Tag Archives: beijing

Atmosphere, I love a Party with a happy atmosphere….*

9 Nov

jiang zemin laughingHong Kong is bracing itself for an influx of bewildered mainland Chinese searching for pencil sharpeners, kitchen knives and balloons, if reports about the 18th Communist Party Congress are to be believed.

Yes, it’s the carefully choreographed, once-every-five-years PR exercise this week, and as usual in China, the Party officials are out to stage manage the event down to the last detail.

Even for an institution that’s institutionally paranoid – how else do you rule a land mass the size of China, with a population over 1 billion for more than 50 years? – the Party Congress takes paranoia to a whole new level.

First there’s the obligatory internet clamp down, which has prevented discussion about anything remotely politically sensitive, blocked several foreign media outlets’ web sites, and even interfered with VPNs – which for those in the know is the only way to circumvent the Great Firewall and access banned content.

However, this year’s affair has also given rise to some rather unusual extra precautions.

Taxi drivers in Beijing have been ordered to remove all passenger window handles and keep them firmly locked, and told to keep an eye out for anyone carrying balloons or ping pong balls.

The reason, apparently, is to prevent said items being distributed with reactionary slogans drawn on them. That, as we all know, is how the French Revolution started.

Toy airplanes have also disappeared from the shelves of Beijing stores – presumably to prevent some kind of tiny 9-11 happening to Communist Party HQ, and pigeon fanciers have been told to keep their birds locked up – this was apparently an old school, pre-internet way of sewing political dissent.

The sale of knives has, a little more understandably, been banned for the week – leaving budding chefs in need of a new Sabatier in the lurch – and the edict has been rather excessively applied to all blades, including pencil sharpeners.

Evil bastards, pencil sharpeners, I once saw a man mugged by one in Brixton…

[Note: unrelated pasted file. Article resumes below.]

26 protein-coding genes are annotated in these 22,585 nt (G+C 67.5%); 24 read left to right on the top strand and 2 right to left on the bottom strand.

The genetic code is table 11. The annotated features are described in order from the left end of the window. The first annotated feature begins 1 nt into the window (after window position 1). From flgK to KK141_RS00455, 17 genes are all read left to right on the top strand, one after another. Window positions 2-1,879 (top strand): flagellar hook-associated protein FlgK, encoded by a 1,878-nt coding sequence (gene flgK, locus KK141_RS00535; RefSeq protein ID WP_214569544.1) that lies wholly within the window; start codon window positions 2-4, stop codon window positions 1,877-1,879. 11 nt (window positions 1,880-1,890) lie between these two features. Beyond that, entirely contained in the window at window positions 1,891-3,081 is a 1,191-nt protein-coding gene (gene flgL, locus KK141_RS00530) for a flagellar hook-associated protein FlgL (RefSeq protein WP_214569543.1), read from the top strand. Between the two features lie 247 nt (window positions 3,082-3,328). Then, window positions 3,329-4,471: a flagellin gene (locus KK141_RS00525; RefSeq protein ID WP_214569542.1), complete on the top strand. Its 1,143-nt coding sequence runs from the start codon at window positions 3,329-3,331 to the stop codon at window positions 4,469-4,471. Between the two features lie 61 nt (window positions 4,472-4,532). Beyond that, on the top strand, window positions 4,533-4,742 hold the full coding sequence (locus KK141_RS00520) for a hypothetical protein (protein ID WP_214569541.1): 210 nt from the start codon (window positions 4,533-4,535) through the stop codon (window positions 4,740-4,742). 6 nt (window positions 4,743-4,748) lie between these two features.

Finally, the inappropriately named Ministry of Culture has reportedly cancelled a US amateur production of To Kill a Mockingbird. Needless to say, the group performed in Hong Kong with no adverse effect on the political stability of the region.

* Yes, this actually happened. We are all responsible.

It’s erection time in Hong Kong – get your poll face on

8 Sep

If you’ve tutted yourself to sleep over the past few days bemoaning the woeful state of British politics, and then woken up again screaming at the thought of failed bell-ringer Jeremy Hunt in charge of the life or death of the NHS, spare a thought for Hong Kong.

It’s erection, sorry, election time here and the streets are filled with sinister looking people smiling, waving, handing out leaflets and leaning out of curb-crawling cars bawling into loudspeakers. They could be politicians but they look more like members of a particularly unforgiving cult.

Now, Hong Kongers are particularly passionate about their democractic voting rights – well you would be after having basically been denied them under colonial rule and with the one-party shadow of the motherland China casting an imposing darkness over all. People turn out here in embarrassingly large numbers, putting established democracies like good old Blighty to their eternal shame, although the problem is the elections aren’t really democractic.

The boss of HK, CEO CY Leung, for example, wasn’t directly elected by the people but chosen by a mainly pro-Beijing bunch of businessmen selected for the job. Then there are this week’s elections for legislative councillors. The LegCo, as the ‘parliament’ is known, has been expanded from 60 to 70 seats but only half are directly elected, the rest being divided into functional constituencies representing various professional sectors. Not everyone gets to vote for the latter, with professional bodies granted block votes which kind of distort any sort of democratic accountability said seats would have. Also, the voting system is quite frankly baffling and no amount of even more confusing TV ads mouthed in cheery voices – which have been running almost non-stop in the past fortnight – will change that.

Anti-Beijing sentiment has been rising in Hong Kong, and if enough pro-democracy legislators are elected on Sunday then universal suffrage could be introduced as slated in 2017 – if not then pro-China parties could block such a decision. If there’s one thing the folks here don’t like, it’s being told what to do, even if it’s for the greater good of a unified Han empire.